“Last week we pulled out our fresh bacon and rubbed with salt, whiskey and maple syrup. Smoked it yesterday.”

Just FYI, one of the cuts labeled fresh bacon still had the ribs on it.* We didn't salt it like the other cuts, but just smoked it along with the bacon. Yummmm…that was an awesome dinner. 
Had it alongside some brown rice, prepared adzuki beans, and cashew coconut creamed kale!”

* Note: Pork belly and fresh bacon are one and the same, coming from the meat and fat layer developed alongside the ribs of the pig. Sometimes we ask the butcher to cut it off the ribs, at other times we leave the ribs on. The rib bones only enhance the flavor of the meat.

Dietary Balance

Honi and I serve Recipe For Success as Directors Emeritus and plain old director, respectively, a Houston-based foundation leading the way in reducing childhood obesity.
RFS just initiated its 2nd annual VegOut! Challenge from the steps of City Hall and the program already exceeds last year’s total enrollment which challenges us to eat 30 different vegetables in 30 days. Sounds impossible, right? 30 different vegetables?  You probably didn’t know there were that many to choose from.  But go to www.vegoutwithrecipeforsuccess.org and see how do-able it is. Then register to take the challenge.  Balance your diet with appropriate portions of vegetables to go with your meat

The Current Read

“The only time to eat diet food is while you’re waiting for the steak to cook.”
— Julia Child

Our baby boy (John Henry) gave me Standage’s An Edible History of Humanity for Christmas. The author traces the impact of food on civilization from our beginnings as hunter/foragers to agriculture and all of its technology today. A very interesting point is made early on, to wit:

“[The switch from hunter/forager to farmer is the most] mysterious because the switch made people significantly worse off, from a nutritional perspective and in many other ways. Indeed, one anthropologist has described the adoption of farming as ‘the worst mistake in the history of the human race.’”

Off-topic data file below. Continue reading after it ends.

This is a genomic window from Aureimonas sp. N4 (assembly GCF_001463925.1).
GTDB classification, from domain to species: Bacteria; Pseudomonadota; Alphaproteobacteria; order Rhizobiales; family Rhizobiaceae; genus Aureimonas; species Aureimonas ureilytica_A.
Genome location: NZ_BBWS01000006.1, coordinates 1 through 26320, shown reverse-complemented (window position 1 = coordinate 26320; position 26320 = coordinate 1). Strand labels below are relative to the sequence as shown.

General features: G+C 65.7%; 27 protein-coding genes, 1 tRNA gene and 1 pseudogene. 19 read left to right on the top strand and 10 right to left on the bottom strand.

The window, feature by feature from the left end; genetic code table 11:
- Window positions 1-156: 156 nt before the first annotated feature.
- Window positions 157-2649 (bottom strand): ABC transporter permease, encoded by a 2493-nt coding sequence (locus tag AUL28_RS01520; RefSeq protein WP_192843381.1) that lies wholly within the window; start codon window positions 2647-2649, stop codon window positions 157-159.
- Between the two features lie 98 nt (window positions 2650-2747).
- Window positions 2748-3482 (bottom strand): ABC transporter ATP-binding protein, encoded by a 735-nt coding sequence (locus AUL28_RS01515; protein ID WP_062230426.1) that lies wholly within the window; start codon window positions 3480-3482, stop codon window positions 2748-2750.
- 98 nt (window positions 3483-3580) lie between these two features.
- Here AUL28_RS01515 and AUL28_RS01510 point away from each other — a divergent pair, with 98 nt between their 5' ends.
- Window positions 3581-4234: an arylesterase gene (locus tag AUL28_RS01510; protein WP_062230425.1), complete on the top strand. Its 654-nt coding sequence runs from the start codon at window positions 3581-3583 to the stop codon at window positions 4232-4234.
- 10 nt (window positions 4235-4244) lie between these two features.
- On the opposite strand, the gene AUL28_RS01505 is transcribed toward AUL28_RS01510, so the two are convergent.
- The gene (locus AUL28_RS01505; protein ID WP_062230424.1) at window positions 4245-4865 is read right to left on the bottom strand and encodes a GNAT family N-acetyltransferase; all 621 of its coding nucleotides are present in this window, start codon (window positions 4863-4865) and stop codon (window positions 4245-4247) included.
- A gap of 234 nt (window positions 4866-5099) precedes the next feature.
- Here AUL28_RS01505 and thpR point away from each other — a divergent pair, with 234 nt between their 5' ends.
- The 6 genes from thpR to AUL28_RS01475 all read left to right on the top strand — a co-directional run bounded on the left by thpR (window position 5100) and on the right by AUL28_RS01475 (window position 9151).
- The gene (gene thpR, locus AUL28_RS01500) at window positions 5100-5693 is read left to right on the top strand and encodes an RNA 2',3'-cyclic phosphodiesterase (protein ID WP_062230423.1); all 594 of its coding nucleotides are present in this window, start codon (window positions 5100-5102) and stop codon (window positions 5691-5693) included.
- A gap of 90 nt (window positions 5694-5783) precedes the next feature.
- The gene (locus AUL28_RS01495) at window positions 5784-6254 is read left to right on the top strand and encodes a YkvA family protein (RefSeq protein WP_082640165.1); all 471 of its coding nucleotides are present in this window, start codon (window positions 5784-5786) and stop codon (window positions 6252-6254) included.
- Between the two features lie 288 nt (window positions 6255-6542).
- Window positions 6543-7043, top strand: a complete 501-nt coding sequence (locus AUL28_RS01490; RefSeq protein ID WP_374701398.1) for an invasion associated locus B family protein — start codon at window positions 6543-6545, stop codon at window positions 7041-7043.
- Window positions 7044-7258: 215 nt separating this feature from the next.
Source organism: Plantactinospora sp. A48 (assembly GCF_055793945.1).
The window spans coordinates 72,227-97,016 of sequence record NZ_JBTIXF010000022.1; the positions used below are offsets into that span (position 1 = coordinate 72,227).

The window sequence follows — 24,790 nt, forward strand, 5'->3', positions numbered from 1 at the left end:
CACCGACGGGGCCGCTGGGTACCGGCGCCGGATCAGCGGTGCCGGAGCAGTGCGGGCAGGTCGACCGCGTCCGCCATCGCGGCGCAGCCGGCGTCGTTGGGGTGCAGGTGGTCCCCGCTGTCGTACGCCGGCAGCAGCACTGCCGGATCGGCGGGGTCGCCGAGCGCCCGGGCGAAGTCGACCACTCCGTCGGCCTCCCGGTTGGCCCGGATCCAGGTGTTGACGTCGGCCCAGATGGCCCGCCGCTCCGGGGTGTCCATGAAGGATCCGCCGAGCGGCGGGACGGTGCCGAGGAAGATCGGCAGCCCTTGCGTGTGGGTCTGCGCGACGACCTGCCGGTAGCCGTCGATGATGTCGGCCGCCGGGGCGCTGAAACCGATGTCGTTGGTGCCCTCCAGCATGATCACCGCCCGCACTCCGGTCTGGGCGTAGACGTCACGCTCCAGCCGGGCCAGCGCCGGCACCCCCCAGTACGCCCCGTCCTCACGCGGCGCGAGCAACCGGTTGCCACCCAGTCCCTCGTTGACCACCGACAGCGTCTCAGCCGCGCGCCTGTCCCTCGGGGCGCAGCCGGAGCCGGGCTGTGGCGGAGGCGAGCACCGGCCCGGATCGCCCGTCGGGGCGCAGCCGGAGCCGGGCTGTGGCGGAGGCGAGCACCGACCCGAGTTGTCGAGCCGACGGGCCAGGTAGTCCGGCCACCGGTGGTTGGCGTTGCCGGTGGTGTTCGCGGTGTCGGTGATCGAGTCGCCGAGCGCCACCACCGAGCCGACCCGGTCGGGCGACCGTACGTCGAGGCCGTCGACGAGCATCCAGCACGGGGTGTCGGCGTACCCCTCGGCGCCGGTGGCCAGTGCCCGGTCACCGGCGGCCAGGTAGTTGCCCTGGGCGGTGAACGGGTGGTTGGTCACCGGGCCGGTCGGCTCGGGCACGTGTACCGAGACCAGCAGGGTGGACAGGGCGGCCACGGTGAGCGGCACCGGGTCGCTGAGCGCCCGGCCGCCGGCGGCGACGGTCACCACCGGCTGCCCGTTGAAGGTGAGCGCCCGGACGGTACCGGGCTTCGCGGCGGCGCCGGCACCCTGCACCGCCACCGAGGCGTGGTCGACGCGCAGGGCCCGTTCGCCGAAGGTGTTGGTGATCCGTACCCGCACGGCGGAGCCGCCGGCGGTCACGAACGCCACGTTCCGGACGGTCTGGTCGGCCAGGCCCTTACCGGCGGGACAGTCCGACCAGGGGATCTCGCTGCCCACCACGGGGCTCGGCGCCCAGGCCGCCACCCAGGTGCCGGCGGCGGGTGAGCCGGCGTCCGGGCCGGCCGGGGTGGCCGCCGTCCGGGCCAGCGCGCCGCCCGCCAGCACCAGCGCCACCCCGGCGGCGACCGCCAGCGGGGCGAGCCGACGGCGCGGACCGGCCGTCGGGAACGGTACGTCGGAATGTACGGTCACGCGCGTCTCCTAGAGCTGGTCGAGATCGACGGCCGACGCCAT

Standage explains that anthropologists have compared the skeletal remains of hunters living side by side or back to back with farmers. Hunters are larger, stronger people. Farmers show clear indications of malnutrition so assumedly did not live as long as the hunters. Besides, he says, the hunters had more fun - they could fill their food quotas in a couple of days, leaving themselves with 5 day weekends. More time to socialize and ponder the big questions, as we modern day farmers all know. It’s a 24/7/365 career.

I never thought about it that way, but it does remind me of the Comanche nation, one of our most interesting societies for the way they dominated the Plains so completely in the early days of the Republic and before. The Comanches transformed themselves from weak, malnourished and conquered people to the most dominant tribe of the Great Plains only when they adopted the horse which allowed them to harvest buffalo at will. There was nothing like the regular digestion of red meat to grow a tribe into superior beings.

As I get further into the book, I find that I like it less. But it is still a worthwhile read from which I conclude a couple of things - really just affirming what we preach at JVF:

Excluding meats from our diet is a colossal mistake, especially for the young; secondly, eat that widely diverse plate of food because while the vegetables and fruits cannot alone pack the nutritional punch of a piece of meat, they do contribute their own unique profile of vitamins and minerals necessary for a complete diet. They round out the meal.